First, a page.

Here are a few of my recent creations for you to enjoy. I am not sure if this blog clears up any confusion but I hope that this gets you thinking a bit more about what your body allows you to do on a day to day basis in terms of life and with exercise/training. Your body doesn't have to let you do what it does and often we take for granted how complicated our body is when it comes to its physiology during exercise...let alone daily life.
To keep it simple - focus on yourself. You've read the articles on the internet, you have the books and you have resources. Eat the right foods at the right times to support your workouts and don't be afraid of gaining weight as it isn't that 30g of carbs during a 1+ hour workout or that banana w/ PB before and glass of milk post workout that is causing you to gain weight. Keep the food easy to digest so you don't experience GI distress and find what works for you before, during and after workouts for every type of scenario. When it comes to the daily diet, accept what a portion looks like of grains, fats, dairy, protein etc. and rather than having a black or white mentality - be appreciative of what food can offer your body instead of thinking about what's so bad about food. And most of all, remove pressure to eat a certain way for weight loss. Your body will take care of itself as you find yourself eating for fuel, health and for pleasure.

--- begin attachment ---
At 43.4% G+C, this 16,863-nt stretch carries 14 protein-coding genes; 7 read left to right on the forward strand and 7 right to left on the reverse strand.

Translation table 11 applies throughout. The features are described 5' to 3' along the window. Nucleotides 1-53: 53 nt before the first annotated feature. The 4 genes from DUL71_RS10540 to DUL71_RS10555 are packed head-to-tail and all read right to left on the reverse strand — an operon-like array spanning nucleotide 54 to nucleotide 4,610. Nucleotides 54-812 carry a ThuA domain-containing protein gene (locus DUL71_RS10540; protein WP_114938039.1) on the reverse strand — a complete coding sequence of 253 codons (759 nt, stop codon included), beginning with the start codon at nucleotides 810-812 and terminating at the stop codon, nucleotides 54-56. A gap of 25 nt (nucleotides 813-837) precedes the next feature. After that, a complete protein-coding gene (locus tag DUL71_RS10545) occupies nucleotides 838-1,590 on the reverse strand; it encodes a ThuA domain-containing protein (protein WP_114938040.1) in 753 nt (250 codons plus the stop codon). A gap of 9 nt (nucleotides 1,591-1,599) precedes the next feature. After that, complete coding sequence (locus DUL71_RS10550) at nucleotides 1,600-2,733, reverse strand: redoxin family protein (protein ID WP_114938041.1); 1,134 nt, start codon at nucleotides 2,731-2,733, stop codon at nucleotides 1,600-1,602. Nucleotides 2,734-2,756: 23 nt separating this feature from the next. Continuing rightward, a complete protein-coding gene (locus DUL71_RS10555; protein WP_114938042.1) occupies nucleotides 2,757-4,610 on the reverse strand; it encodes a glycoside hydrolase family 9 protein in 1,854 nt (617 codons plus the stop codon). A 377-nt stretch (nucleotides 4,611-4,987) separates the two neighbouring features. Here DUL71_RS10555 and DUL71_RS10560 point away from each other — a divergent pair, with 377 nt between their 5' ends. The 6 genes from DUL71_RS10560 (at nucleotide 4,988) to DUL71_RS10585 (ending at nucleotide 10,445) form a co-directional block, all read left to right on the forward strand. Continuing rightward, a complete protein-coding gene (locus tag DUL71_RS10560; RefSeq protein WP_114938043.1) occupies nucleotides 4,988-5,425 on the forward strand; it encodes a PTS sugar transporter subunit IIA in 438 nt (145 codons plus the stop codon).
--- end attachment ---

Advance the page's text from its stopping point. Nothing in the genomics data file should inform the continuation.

1 package broccoli slaw
2-3 spoonfuls pineapple Chobani Yogurt
Salt/sugar to taste (~2-3 tsp sugar, pinch or two of salt)
1-2 tbsp sunflower seeds
1. Mix together and refrigerate for 1 hour before serving (it will be better the next day!)
1 frozen pizza (or local cheese pizza)
1. Preheat oven to recommended temp on box (or 400 for veggies).
2. Toss veggies in a little olive oil and place on non stick pan.
3. Bake veggies for ~15-20 minutes.
4. Bake pizza (top with pineapple)
5. Top pizza with veggies.
Dark green mix
Protein of your choice (cottage cheese in picture)
Fresh fruit - pineapple, red pears, orange slices
Veggies - onions, carrots, peppers
1. Toss and enjoy. Serve with balsamic or salsa or hummus on the side.
Salad with brown rice and cottage cheese
Balsamic and Olive oil
Creamy yogurt dressing
1/2 cup yogurt
1-2 tbsp favorite dressing
Veggies of your choice
1. Mix together and refrigerate.